Multifamily because I believed at least one unit would be always be occupied. You will always have turnover but with multifamily as long as you can keep enough units full to cover the mortgage payment you can stay above water. Multifamily also gives you the option to just move in, if you ever need to. I figured if things were to get bad, if absolutely necessary I could move into one of the units and rent out my house to help pay the mortgage.
Having lenders in place and actual proof that you can provide to a lender weighs in heavily when your application goes to underwriting. My lender was actually excited when they say that the property had 3 units and they were all occupied. It's a win-win for both myself and the bank.
Income producing is a no brainer. From scouring posts on BP some investors shoot for at least $100-$200 cash flow per month per property. Being new, I aimed for at least $500 per month to give myself more room to make mistakes. Brandon and other investors always bring up the importance of getting your calculations and investment criteria right and if the deal doesn't meet your criteria, just walk away with no emotional attachment at all. During the closing, I almost walked away from the deal twice. Once when the seller informed my realtor that the rent for one unit was improperly listed on Zillow at $75 dollars higher than what it actually was. The second time, the seller informed me that not all of the utilities were paid for by the tenants which was originally told to me from my realtor when he showed the place. Needless to say, my realtor got an earful from me for not having all of the facts straight. Turns out, it wasn't his fault because he was misled by the seller. My realtor represented both the seller and myself during the transaction. Overall, I made sure my numbers fit with all of the properties I looked at. With every change brought up during closing, I revisited my numbers before deciding to proceed with the closing. If your numbers don't fit with the deal, just walk away with no emotional attachment at all. There will always be another deal out there in my opinion. Sometimes, an even better deal than the first one.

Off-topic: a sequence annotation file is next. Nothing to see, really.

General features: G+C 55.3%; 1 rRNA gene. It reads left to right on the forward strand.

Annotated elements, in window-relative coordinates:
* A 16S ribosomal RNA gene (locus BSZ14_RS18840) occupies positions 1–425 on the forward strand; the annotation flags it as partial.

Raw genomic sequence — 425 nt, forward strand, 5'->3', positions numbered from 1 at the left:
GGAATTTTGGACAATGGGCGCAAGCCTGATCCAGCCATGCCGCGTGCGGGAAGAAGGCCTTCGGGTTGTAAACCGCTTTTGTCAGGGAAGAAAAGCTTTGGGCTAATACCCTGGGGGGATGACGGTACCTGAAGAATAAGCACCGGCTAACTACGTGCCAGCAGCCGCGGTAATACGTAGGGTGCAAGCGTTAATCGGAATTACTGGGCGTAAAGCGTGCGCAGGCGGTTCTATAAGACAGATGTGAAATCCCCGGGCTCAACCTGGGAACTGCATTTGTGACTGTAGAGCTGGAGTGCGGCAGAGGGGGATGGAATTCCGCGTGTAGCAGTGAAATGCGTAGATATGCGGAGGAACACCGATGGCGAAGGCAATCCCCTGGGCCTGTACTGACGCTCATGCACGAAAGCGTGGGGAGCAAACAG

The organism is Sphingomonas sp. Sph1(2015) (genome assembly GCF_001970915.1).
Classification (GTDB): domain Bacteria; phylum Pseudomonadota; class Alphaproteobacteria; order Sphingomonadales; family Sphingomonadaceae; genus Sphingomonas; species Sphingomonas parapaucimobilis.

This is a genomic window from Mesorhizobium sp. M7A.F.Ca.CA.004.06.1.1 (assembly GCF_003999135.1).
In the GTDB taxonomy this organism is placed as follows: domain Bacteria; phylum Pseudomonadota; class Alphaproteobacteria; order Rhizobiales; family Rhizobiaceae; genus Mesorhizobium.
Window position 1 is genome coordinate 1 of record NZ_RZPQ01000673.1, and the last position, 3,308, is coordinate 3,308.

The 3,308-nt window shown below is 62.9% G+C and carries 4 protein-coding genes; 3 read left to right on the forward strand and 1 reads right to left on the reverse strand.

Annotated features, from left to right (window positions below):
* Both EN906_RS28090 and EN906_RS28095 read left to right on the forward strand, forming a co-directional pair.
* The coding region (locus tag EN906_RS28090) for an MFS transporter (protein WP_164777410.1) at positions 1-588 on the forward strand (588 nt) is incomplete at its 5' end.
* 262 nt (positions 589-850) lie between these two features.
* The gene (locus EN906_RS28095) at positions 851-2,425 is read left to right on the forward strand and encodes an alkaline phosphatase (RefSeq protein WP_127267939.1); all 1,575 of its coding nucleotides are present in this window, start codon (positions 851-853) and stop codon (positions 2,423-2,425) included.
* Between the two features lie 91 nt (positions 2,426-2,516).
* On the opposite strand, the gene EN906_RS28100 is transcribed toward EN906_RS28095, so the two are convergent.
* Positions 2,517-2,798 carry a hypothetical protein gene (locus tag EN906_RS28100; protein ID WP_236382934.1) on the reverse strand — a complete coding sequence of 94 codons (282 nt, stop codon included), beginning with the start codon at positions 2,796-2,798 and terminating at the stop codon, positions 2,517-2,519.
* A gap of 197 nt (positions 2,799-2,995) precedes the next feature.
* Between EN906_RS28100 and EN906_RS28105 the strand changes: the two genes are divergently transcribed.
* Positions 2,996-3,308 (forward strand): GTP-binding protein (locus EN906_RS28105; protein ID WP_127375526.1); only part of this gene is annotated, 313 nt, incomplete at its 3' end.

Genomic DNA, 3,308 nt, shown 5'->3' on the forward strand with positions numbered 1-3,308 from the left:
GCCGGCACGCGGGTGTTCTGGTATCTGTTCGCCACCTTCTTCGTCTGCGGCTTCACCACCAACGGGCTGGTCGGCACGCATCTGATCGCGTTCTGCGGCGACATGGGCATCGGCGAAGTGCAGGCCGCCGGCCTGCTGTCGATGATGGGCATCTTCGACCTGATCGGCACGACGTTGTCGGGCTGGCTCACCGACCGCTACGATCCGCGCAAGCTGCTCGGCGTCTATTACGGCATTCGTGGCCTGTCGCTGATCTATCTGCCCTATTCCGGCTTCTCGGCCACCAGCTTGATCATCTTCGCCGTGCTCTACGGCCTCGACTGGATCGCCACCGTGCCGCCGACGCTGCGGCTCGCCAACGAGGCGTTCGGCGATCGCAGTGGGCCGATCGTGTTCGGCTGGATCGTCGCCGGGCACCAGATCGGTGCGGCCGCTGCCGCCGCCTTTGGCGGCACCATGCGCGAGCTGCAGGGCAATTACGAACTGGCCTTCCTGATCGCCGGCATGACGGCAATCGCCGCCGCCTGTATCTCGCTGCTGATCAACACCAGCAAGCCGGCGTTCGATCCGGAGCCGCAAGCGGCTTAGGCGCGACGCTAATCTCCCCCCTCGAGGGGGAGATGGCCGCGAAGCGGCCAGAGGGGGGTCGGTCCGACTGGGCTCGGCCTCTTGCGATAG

Thank you for your awesome response! Good luck in your future deals! I'm sure you'll do great. I am new to BP and I find these forums very inspiring. Since now I'm in a position in which I can dive into RE, I'm meeting with my realtor next week to see about a property. Hopefully I'll be able to make a thread about my first deal very soon too!
Very inspiring! Thanks for sharing and best of luck in all of your future endeavors.
@Ka'Ron Purnell Congratulations on your first deal and wishing you much success as you continue on your journey! I finally jumped in as well last year and got my first unit remodeled and rented out and is already looking for my next deal.
@Cedric Mitchell, congratulations man. I wish you continued success in the future as well.
Congrats! I bet it feels great, and I like reading these, but a first deal story is even better :)
Also good to see the NFCU reference since I'm a member as well as already using it as my primary bank so I'll have to keep them in mind!
Awesome. Congrats on your success. As a Navy Vet, its great to see you using NFCU. I am new to REI and recently moved back to GA where I was once stationed. I hope to get a multifamily soon, one that I can live in. Unforn one thing I found out by reading through the VA loan guidelines is that in order to use existing rents to help qualify, I need to have 12 months of landlording history. This of course has set me back some in my plans. I am trying to figure out a way of making something happen. I look forward to your next deal post.
Reading through this, I'm new to this site. Looks like you got bank financing for your corporation on your first deal? Is this correct, and is this typical? Anything you care to share would be much appreciated.